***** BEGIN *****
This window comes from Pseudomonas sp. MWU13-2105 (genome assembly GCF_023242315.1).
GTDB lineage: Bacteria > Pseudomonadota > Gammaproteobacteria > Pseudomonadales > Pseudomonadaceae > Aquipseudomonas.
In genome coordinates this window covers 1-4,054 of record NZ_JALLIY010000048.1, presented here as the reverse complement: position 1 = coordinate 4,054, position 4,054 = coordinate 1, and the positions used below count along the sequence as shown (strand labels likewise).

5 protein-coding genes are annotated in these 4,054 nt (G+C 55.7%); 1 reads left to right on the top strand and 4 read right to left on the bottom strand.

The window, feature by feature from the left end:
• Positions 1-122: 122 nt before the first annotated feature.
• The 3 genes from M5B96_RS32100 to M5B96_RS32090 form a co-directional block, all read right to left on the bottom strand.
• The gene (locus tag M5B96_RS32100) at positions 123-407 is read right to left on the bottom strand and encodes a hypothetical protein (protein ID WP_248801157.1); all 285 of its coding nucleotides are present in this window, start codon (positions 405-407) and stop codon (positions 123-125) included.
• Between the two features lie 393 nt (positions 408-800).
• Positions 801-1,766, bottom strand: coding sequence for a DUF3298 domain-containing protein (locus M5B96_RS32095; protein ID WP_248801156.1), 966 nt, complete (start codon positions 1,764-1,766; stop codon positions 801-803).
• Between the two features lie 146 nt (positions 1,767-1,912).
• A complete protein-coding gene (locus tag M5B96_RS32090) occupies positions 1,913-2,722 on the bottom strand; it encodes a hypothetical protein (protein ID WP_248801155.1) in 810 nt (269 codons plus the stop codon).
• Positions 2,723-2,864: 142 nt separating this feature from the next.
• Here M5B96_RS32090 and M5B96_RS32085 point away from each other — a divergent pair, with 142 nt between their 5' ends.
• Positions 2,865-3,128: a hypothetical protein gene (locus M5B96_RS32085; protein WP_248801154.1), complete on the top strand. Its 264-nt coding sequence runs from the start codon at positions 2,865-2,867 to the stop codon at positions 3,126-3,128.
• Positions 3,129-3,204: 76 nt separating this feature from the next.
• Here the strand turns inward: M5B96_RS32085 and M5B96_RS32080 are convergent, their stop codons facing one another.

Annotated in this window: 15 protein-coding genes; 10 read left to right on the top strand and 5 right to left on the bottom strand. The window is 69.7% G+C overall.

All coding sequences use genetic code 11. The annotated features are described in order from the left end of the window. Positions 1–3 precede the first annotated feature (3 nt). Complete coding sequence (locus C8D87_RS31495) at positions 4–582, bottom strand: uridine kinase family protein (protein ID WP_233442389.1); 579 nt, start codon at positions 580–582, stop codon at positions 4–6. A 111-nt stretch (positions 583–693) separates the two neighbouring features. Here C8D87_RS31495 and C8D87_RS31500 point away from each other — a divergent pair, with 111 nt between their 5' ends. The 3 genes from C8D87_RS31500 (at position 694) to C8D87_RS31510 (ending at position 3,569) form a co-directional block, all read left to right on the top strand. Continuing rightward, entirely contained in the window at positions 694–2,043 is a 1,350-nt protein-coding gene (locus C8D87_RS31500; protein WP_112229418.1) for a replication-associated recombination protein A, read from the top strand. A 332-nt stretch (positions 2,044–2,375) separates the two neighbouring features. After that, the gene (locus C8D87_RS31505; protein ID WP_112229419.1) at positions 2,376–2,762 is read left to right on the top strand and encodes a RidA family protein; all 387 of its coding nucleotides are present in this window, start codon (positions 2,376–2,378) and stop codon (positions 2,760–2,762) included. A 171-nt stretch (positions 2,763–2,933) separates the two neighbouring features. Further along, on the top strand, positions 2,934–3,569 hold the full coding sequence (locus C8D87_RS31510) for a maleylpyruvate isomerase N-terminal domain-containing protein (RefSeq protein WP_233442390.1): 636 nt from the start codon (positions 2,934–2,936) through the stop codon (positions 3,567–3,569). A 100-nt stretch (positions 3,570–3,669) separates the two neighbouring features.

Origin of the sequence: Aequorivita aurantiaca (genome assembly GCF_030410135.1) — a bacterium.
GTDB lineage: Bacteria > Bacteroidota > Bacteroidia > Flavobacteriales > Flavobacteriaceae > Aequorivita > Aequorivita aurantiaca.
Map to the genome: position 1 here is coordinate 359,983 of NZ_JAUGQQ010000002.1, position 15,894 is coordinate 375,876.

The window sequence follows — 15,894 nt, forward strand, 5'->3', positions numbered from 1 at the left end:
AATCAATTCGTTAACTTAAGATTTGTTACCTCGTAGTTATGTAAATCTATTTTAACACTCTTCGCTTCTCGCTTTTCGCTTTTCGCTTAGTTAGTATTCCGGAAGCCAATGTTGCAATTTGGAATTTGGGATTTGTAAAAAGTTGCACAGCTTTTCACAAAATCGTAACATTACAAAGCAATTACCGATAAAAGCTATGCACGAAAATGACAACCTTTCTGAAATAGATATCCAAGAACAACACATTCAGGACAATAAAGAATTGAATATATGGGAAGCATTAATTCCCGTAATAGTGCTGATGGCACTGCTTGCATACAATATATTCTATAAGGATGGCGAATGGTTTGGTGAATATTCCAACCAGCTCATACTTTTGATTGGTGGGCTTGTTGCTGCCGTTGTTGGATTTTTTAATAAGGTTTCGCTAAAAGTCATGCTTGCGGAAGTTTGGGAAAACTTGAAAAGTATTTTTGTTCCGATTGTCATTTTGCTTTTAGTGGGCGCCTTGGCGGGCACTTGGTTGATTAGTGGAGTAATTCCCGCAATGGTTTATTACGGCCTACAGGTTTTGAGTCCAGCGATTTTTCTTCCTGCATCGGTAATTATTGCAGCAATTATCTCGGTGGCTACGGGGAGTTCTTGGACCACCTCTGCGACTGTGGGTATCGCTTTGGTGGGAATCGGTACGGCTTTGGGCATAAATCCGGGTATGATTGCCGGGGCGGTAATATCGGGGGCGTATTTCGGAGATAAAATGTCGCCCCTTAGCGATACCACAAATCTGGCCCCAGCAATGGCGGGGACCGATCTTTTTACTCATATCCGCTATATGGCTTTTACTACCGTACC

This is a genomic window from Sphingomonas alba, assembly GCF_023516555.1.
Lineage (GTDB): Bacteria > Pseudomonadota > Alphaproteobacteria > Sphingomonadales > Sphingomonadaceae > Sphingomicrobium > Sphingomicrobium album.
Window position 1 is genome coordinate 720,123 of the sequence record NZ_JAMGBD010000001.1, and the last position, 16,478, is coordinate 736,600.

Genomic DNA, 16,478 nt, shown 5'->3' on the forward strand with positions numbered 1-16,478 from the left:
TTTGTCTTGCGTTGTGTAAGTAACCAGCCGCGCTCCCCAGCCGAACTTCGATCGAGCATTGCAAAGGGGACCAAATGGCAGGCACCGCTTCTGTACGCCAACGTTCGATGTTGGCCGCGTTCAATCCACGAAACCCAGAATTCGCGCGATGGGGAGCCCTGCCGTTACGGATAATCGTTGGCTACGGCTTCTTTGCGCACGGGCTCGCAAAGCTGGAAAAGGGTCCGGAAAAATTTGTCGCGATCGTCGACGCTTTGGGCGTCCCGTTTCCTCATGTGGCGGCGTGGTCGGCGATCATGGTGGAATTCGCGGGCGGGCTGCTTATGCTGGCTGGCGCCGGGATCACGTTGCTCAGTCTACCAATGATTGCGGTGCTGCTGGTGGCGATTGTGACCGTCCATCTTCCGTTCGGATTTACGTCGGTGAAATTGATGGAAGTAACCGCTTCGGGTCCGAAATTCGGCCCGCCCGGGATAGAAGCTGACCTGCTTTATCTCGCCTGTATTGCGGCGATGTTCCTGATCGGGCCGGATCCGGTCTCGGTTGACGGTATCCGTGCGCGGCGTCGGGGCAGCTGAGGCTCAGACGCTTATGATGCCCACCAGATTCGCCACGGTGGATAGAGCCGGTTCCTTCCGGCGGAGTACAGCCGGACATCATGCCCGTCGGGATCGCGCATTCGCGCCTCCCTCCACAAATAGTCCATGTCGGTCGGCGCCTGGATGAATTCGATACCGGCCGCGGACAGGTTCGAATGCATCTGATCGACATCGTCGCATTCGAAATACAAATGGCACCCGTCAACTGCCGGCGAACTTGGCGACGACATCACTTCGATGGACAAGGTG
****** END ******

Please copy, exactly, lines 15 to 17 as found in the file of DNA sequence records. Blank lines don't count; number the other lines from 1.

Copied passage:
• Positions 2,865-3,128: a hypothetical protein gene (locus M5B96_RS32085; protein WP_248801154.1), complete on the top strand. Its 264-nt coding sequence runs from the start codon at positions 2,865-2,867 to the stop codon at positions 3,126-3,128.
• Positions 3,129-3,204: 76 nt separating this feature from the next.
• Here the strand turns inward: M5B96_RS32085 and M5B96_RS32080 are convergent, their stop codons facing one another.